The decisive way the good guys get the drop on the bad guys is by Kennex using a change-of-face device, but there's lots more. Dorian getting shot in the head and Kennex doing emergency work on Dorian's purple circuits - in all kinds of shades - and making it stick with a piece of what passes for chewing gum in this future ... Dorian asking Kennex if he's trying to put a woman almost a hostage to sleep as Kennex tries to calm her with a story how he got through a situation as a boy when his life was at stake ... talk of "New Tokyo" and all kinds of satisfying futuristic touches.
It's been suggested that Kennex may be an android himself, but I'm still thinking not, because (a) that would be too close a clone of Bladerunner indeed and (b) why make such a big deal of Kennex's cyberleg if the rest of Kennex was cyber or totally inorganic too?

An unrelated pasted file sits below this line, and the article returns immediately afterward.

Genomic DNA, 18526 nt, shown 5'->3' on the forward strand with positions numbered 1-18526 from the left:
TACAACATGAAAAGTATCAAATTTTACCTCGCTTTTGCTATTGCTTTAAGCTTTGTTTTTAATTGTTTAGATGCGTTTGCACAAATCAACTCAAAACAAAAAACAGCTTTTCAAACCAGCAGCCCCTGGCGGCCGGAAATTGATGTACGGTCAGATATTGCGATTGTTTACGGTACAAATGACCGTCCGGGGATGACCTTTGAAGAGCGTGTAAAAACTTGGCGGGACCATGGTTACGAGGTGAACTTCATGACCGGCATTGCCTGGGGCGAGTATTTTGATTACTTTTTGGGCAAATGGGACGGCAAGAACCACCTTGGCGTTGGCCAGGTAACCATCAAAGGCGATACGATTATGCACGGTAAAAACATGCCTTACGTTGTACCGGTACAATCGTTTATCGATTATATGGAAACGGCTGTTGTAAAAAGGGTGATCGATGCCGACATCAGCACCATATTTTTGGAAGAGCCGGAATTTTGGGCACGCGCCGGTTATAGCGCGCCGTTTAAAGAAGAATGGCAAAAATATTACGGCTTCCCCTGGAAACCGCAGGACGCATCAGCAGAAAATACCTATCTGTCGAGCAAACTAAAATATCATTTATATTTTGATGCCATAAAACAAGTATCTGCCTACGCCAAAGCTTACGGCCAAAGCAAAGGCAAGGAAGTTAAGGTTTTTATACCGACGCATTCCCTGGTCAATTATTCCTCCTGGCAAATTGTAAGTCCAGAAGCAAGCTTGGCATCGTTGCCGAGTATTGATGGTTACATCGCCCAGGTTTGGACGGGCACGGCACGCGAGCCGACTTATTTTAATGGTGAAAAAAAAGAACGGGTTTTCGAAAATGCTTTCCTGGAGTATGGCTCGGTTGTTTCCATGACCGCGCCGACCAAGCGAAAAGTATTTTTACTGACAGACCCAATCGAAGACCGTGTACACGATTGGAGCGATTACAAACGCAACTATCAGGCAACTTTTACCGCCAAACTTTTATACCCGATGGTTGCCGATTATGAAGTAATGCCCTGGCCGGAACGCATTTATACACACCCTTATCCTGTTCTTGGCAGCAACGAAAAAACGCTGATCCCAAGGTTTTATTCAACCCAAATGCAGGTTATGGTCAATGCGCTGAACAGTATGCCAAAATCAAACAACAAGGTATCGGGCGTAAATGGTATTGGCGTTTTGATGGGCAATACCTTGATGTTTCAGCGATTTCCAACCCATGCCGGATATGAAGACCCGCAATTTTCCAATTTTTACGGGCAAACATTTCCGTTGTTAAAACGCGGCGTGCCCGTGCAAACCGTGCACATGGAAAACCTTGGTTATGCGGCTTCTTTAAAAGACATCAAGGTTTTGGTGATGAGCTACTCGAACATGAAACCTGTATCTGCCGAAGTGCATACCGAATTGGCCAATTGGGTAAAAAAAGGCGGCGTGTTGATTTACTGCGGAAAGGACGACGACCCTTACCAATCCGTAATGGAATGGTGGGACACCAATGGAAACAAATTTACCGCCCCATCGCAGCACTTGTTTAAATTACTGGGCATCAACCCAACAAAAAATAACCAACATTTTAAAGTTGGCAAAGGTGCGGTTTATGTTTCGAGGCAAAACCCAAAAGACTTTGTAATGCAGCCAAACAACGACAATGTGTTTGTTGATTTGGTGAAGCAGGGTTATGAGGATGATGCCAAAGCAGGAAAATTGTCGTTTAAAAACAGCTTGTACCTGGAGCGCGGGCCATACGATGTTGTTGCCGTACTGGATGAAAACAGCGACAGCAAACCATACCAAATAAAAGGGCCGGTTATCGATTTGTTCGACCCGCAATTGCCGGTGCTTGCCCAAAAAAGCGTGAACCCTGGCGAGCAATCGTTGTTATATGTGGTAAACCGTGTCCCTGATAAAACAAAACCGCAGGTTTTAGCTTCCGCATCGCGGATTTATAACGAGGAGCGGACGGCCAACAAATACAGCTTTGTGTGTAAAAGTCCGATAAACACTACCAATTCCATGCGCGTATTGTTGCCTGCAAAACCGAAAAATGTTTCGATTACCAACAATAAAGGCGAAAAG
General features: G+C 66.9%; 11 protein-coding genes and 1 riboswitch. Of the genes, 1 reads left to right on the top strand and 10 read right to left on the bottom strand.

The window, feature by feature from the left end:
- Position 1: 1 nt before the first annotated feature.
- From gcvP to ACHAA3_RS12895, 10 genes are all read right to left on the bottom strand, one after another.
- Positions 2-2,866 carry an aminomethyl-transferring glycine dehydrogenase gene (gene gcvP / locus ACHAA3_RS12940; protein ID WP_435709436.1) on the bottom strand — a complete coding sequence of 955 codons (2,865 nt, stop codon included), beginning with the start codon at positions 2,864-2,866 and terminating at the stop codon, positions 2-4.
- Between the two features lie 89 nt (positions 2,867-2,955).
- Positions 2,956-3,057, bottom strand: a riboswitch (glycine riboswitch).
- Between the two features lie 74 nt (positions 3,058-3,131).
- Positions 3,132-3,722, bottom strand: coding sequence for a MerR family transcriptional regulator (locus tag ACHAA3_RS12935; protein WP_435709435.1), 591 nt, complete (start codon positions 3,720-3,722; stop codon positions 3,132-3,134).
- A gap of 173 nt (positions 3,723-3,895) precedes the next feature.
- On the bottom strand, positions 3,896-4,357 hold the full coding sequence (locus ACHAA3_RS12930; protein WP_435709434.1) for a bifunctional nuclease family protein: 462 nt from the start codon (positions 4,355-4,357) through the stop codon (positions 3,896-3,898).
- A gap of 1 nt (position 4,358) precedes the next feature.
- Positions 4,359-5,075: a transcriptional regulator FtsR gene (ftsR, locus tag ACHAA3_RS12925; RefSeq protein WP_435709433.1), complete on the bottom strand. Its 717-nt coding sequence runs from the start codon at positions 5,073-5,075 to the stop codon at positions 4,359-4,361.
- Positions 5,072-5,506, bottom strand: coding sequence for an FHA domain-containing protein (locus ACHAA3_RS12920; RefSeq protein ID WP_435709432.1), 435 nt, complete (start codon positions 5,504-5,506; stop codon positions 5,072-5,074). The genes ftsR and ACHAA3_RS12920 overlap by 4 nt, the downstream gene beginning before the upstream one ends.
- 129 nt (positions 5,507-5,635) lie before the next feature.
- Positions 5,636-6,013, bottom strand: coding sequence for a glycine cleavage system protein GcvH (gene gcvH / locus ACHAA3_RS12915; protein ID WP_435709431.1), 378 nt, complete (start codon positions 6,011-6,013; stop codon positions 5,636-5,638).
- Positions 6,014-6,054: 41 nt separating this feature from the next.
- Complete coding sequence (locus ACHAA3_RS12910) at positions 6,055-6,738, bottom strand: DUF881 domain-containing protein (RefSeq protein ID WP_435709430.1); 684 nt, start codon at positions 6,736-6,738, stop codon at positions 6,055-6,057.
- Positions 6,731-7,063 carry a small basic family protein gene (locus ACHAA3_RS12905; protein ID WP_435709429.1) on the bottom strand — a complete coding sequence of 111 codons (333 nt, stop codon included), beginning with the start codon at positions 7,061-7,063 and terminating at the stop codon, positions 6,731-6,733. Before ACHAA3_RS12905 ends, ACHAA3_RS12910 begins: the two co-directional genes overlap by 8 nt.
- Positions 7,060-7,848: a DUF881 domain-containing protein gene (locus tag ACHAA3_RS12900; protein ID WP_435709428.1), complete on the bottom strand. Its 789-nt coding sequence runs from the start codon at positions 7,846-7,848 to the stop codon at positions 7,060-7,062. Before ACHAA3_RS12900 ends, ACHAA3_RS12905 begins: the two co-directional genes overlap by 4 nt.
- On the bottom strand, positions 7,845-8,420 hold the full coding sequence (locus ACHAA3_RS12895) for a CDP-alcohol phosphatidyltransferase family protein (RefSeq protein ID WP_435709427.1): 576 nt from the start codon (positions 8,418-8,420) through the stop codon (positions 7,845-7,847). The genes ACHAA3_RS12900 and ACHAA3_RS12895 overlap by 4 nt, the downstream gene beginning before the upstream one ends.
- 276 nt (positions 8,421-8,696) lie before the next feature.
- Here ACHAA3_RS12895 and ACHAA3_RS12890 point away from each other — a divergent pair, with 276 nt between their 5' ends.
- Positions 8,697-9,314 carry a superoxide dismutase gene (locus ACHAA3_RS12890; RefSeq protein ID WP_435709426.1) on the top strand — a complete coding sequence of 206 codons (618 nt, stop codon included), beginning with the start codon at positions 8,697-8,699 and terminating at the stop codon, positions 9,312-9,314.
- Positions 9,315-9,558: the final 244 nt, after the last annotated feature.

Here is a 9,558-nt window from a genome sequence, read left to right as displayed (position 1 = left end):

But there are lots of other Bladerunner touches in Almost Human - and of Gibsonian cyberpunk in general - as well as Asimov's robots, who inevitably and enjoyably reside in any good robot story worth it's salt or circuitry. Tonight we get a taste of Asimov when Dorian divulges that he doesn't eat, much as R. Daneel didn't eat in Asimov's robot stories, either. Or, actually, Daneel did eat, for the sake of fitting in with humans, but he did not digest the food.
Which raises an interesting question: what is the mix of organic and inorganic in Dorian? The issue of skin has already been addressed, but what about other functions and characteristics of human and, for that matter, living organisms?
Dorian confides to Kennex near the end of the episode, before singing "Benny and the Jets," that he doesn't want to die. Is self-preservation a function of life rather than machines? If my car said to me, stopping breaking so quickly, you're choking me, and you might make me crash, would my car be alive?
It's a measure of how good Almost Human is that it leads to such questions.